How Brexit Made Jack Grealish, Jadon Sancho And Ben White Worth $300 Million

After scoring the second goal in the international friendly football match between England, Republic of Ireland and England at Wembley stadium, north London on November 12, 2020, Jadon Sancho (R), celebrates with Jack Grealish (L). (Photo: Nick Potts/POOL / AFP). / NOT FOR MARKING OR ADVERTISING. / RESTRICTED to EDITORIAL US (Photo taken by NICK PETTS/POOL/AFP via Getty Images. POOL/AFP via Getty Images
It took six seasons for Brexit to finally affect the Premier League.

Many people expected that the transfer strategies would be changed after the United Kingdom's withdrawal from the European Union.

This has led to a significant shift in Premier League investment, and for the first time in a decade, an elevation of English players as the most important in Europe.

Take a look at the biggest transfer windows deals.

Three out of five top-value deals were made by Englishmen.

Manchester City spent $140million on Jack Grealish. Manchester United bought Jadon Sancho from Manchester United for $100 million, and Ben White was Arsenals' for $60 million.

Aston Villa snapped Danny Ings up for $42 million, and Tammy Abraham went to Roma for $50 millions. This means that half of the top 10 transfers this summer were English players.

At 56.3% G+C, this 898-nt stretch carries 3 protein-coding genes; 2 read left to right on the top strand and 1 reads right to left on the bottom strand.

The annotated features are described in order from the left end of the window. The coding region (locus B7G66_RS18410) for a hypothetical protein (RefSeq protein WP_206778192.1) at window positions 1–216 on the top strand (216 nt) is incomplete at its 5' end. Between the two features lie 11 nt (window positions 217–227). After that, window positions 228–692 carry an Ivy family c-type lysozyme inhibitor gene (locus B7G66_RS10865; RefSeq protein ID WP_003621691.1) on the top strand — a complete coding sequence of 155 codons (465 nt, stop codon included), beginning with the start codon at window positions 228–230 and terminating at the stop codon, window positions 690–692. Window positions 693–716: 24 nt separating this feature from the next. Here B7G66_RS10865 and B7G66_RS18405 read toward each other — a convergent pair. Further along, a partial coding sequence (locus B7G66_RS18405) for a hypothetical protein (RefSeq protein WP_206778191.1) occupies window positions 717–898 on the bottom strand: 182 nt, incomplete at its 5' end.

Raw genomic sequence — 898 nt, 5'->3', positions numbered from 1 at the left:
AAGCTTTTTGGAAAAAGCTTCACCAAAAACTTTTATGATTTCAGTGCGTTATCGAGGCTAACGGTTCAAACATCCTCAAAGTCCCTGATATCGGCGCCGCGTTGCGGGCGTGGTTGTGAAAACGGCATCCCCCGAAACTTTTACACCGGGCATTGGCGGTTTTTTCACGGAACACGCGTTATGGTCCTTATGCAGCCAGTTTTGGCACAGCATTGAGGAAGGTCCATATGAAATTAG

To find an era when English stars were traded at this level, you have to go back to 2011, when Liverpool bought Jordan Henderson. Manchester United signed Ashley Young (and Phil Jones) in 2011. However, these deals were not the largest.

It is possible that it will change, Real Madrid rejected a bid of $200 million for Kylian Mbappe recently, but it is unlikely many Englishmen will be removed from the list before the window closes.

This summer, more than half a million dollars have been spent on Englishmen. It is clear that the habits of Englishmen are changing.

This shift by Premier League teams towards home-based talent is bad for other European leagues.

The Premier League billions

LILLE, FRANCE – JANUARY 26: A flag with a logo from Ligue 1 was displayed at the French League 1 match [+] Lille v Paris Saint Germain at Stade Pierre Mauroy on January 26, 2020 in Lille France (Photo courtesy Erwin Spek/Soccrates/Getty Images). Getty Images

The Premier League has been dominating the global transfer market for well over a decade and spends consistently more than any other league.

This imbalance is so severe that only a few top European clubs can finance a deal that a modestly-sized Premier League club cannot afford.

Although this inequality may seem like a problem for clubs not in the richest leagues, it has its advantages.

Globally, soccer finances are in dire straits. It is becoming increasingly difficult to manage a club sustainably, as wages continue to rise.

A transfer fee can be paid by sides with small budgets to sell a star player to an English team or generate interest from the Premier League.

France is one of the most authentic places on earth.